Marcel Camus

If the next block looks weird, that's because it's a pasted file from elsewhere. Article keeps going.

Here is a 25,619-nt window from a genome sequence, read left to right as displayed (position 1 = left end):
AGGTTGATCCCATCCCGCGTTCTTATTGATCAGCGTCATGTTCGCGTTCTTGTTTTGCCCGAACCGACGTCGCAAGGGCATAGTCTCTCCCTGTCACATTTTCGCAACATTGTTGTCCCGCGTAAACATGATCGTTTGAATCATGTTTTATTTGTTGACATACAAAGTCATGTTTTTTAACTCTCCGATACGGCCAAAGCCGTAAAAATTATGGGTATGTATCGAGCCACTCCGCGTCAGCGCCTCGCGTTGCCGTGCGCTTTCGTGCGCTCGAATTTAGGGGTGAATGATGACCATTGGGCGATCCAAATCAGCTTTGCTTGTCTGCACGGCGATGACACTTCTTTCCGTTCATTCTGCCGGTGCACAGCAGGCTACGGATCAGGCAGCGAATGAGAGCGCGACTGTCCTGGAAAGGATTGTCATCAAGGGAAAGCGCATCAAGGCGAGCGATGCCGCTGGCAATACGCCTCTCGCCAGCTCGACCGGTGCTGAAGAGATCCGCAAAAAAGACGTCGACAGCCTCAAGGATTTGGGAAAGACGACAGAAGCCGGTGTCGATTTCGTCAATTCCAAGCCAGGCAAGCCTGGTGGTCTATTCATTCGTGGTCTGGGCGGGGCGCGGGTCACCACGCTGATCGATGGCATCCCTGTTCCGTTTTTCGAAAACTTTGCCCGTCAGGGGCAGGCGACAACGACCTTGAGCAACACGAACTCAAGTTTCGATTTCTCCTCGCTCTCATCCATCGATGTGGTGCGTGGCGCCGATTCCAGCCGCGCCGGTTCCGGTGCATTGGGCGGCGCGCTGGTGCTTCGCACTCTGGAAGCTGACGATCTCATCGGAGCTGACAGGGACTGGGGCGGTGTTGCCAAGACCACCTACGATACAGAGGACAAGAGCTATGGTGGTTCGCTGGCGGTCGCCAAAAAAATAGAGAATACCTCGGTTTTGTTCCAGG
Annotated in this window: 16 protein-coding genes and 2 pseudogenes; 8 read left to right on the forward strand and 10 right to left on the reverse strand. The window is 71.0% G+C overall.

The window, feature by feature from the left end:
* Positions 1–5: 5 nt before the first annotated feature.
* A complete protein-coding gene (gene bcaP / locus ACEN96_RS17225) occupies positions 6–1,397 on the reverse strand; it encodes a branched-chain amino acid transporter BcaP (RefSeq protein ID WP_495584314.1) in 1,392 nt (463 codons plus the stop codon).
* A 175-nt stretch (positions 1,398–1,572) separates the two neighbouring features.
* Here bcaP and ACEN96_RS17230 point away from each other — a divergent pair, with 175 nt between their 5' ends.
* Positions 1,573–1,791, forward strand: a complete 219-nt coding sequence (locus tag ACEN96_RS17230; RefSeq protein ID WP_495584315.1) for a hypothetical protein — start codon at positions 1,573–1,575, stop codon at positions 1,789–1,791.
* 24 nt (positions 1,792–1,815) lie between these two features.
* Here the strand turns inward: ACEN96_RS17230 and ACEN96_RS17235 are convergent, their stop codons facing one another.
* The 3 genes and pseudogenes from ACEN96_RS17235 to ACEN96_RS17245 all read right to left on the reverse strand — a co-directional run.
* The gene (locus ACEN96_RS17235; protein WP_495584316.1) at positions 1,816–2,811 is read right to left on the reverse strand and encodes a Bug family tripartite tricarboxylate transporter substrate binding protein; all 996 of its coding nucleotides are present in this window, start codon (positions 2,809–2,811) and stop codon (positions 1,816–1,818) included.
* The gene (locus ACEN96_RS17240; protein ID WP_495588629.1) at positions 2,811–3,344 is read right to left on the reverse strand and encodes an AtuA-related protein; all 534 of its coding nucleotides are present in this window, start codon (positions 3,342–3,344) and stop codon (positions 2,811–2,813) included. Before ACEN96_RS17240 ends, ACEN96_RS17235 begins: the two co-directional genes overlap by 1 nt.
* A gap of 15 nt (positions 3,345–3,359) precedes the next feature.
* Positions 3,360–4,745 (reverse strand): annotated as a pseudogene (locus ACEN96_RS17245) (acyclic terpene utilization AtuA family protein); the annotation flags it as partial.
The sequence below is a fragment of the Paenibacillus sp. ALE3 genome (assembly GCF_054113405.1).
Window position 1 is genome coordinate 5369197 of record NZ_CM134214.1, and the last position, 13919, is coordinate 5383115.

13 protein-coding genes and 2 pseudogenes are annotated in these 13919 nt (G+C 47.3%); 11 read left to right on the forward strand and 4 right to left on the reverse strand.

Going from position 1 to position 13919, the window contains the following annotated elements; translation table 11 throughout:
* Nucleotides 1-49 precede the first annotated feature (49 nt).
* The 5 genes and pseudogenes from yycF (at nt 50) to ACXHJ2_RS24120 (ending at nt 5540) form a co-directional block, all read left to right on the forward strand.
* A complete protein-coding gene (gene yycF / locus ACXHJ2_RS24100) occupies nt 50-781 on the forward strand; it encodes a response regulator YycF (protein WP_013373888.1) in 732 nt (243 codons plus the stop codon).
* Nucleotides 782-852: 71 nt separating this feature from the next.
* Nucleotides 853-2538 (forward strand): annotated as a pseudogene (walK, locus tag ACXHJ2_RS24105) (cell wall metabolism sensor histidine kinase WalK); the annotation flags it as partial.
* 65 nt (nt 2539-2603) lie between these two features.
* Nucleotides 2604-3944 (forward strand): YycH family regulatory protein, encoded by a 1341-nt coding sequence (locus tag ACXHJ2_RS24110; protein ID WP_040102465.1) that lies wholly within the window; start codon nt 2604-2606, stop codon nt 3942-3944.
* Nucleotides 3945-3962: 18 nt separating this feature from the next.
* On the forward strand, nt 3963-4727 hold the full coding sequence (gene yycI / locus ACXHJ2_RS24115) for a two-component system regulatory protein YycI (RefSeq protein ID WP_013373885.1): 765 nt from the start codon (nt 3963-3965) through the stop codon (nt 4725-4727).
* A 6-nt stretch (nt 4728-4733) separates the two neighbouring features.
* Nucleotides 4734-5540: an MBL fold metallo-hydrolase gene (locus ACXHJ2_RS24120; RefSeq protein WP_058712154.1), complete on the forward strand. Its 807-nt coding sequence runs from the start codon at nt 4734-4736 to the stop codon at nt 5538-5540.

The work of Marcel Camus is characterized by a lyricism which, although central to his fine films of the 1950s and 60s – Fugitive in Saigon (1957), Black Orpheus (1959) and Love in the Night (1968) – later deteriorated into superficial sentimentality. Camus was a professor of painting and sculpture before breaking into film as an assistant to Alexandre Astruc, Georges Rouquier and Jacques Becker, among others. During this period he made his first film, a short documentary called Renaissance Du Havre (1950). Like many French filmmakers whose first chance to direct a feature came in the postwar era, Camus chose to deal explicitly with the issue of personal sacrifice in the context of war. But unlike most of his colleagues who quite naturally dealt with WWII, Camus took as his subject the war in Indochina. Based on a novel by Jean Hougron, Fugitive in Saigon depicts a village caught between two fronts. Its only possibility of survival involves the destruction of a dam on which it depends. Camus then embarked on three films in collaboration with scenarist Jacques Viot. The first, Black Orpheus, brought him international acclaim. Winner of the 1959 grand prize at Cannes and an Academy Award as best foreign language film, this exotic modern adaptation of the Greek legend portrays its Orpheus (Breno Mello) as a streetcar conductor who meets his Eurydice (Marpessa Dawn) and lives out his legendary destiny during the Carnival in Rio de Janeiro. The next two Camus-Viot collaborations, Os Bandeirantes (1960) and L’oiseau de paradis (1962), were generally well received, but neither lived up to the expectations created by Black Orpheus. Love in the Night (1968), an affecting portrait of nocturnal Paris, proved successful, but Un été sauvage (1970) was generally recognized as an inauthentic and superficial evocation of young people on vacation in Saint-Tropez. Camus then returned to the subject of war, this time with a gentle comedy about a Normandy restaurant owner who becomes a hero of the Resistance in spite of himself. Le mur de l’Atlantique (1970) offered a rich role for comic actor Bourvil, but was essentially a routine commercial product. This unfortunate trend continued with Bahia (1976), and some unexceptional work for French TV. – IMDb Mini Biography By: Daniel Yates